Kim Singletary is Director of Technical Solution Marketing at McAfee. Singletary has more than15 years of experience ...
In my research, healthcare providers have rated their use and desire to use the cloud as relatively low compared to other industries. Since the HITECH Act of 2009 encouraged the adoption of electronic health records, many providers have been looking for a cost-effective way to support the infrastructure needed for electronic records. And while the cloud could provide a solution, many providers are still concerned about the privacy, security and availability of cloud environments.
Nevertheless, many of these healthcare providers regularly utilize the services of business partners who absolutely use cloud technology to stay competitive. And as with any partner that provides a high value service, these partners must be vetted for their service quality. In the healthcare industry, this means going beyond providing the standard set of marketed packages; it includes adherence to compliance, business rules, and escalated notification for possible service issues.
But there needs to be additional work on behalf of the healthcare provider. Whenever critical systems and services are co-managed by multiple parties, organizations must plan for contingency. A recent story from the LA Times tells about a 5-hour outage that left healthcare providers unable to access the electronic records of their patients. The providers have the ability to revert to paper-based record creation during the downtime, but what they lacked were relevant digital records like test results, past diagnoses and treatment protocols. The work-around for general practices might have caused an inconvenience, but in areas of critical care or triage situations, this data outage could have been a much larger and possibly life-threatening concern.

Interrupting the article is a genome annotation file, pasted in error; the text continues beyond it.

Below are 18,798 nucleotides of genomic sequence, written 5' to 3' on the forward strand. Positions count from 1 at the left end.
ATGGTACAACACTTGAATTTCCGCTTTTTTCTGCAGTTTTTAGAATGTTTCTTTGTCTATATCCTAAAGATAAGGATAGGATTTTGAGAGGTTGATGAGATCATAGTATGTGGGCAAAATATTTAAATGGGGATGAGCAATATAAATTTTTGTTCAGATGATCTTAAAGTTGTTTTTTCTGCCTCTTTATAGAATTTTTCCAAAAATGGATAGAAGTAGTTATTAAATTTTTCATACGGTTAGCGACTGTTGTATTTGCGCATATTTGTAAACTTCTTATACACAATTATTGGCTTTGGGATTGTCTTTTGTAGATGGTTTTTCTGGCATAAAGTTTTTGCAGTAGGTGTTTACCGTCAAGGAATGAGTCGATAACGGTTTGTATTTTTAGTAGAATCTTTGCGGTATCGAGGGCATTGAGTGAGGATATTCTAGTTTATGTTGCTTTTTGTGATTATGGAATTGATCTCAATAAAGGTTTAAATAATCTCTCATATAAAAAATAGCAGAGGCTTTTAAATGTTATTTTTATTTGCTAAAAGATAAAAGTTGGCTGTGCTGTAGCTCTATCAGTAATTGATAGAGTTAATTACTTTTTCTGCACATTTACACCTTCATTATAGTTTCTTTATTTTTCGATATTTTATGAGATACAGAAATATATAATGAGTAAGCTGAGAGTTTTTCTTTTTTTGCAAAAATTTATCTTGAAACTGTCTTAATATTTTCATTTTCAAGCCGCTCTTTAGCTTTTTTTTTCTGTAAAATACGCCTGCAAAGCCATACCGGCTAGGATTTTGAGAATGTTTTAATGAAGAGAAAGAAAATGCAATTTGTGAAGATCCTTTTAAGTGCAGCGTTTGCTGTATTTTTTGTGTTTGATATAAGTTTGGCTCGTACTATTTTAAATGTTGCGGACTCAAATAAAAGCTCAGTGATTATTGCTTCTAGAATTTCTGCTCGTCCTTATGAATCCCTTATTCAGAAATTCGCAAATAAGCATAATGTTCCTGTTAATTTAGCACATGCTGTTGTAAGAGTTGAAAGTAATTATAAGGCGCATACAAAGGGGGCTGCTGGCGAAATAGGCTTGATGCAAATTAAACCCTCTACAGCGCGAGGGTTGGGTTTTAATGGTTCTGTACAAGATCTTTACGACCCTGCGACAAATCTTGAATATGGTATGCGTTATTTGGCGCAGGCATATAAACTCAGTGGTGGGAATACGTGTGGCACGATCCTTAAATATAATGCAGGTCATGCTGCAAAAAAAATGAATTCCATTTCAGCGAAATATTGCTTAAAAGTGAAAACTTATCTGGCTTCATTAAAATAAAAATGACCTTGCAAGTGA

Unfortunately, healthcare IT providers have been working with very strong constraints as they balance business, privacy and infrastructure issues. In a recent conversation, one healthcare provider security leader pointed to the painful reality that doctors, clinicians, and workers assume everything will work just like turning on the lights. Setting up and paying for resilient electronic contingency plans for electronic health records and putting money aside for partner risk, security and compliance assessments of their infrastructure and cloud services just doesn’t happen today.
Yet as with all businesses, the healthcare industry is relying more and more on connected partners for the integrity and access of their data. As a result, these kinds of outages and security incidents will start to drive more sophisticated and risk-based business rules and time-sensitivity. In a situation where an unconscious 30-year-old enters the emergency room, what medical data would be more important? Would it be the fact that she’s allergic to penicillin, or that she broke her ankle when she was 25, which may play an important part in her treatment?
Healthcare is at the point where they are just dipping their big toe into digital records, with all of the business and patient ramifications that come with that technology. From physicians to customers, more awareness needs to happen to make this work in the long run, and of course some hard lessons will need to be learned along the way. After all, it wasn’t until after WWI that household electric lighting became widely available across the country, and there are still concerns today about protecting this critical infrastructure.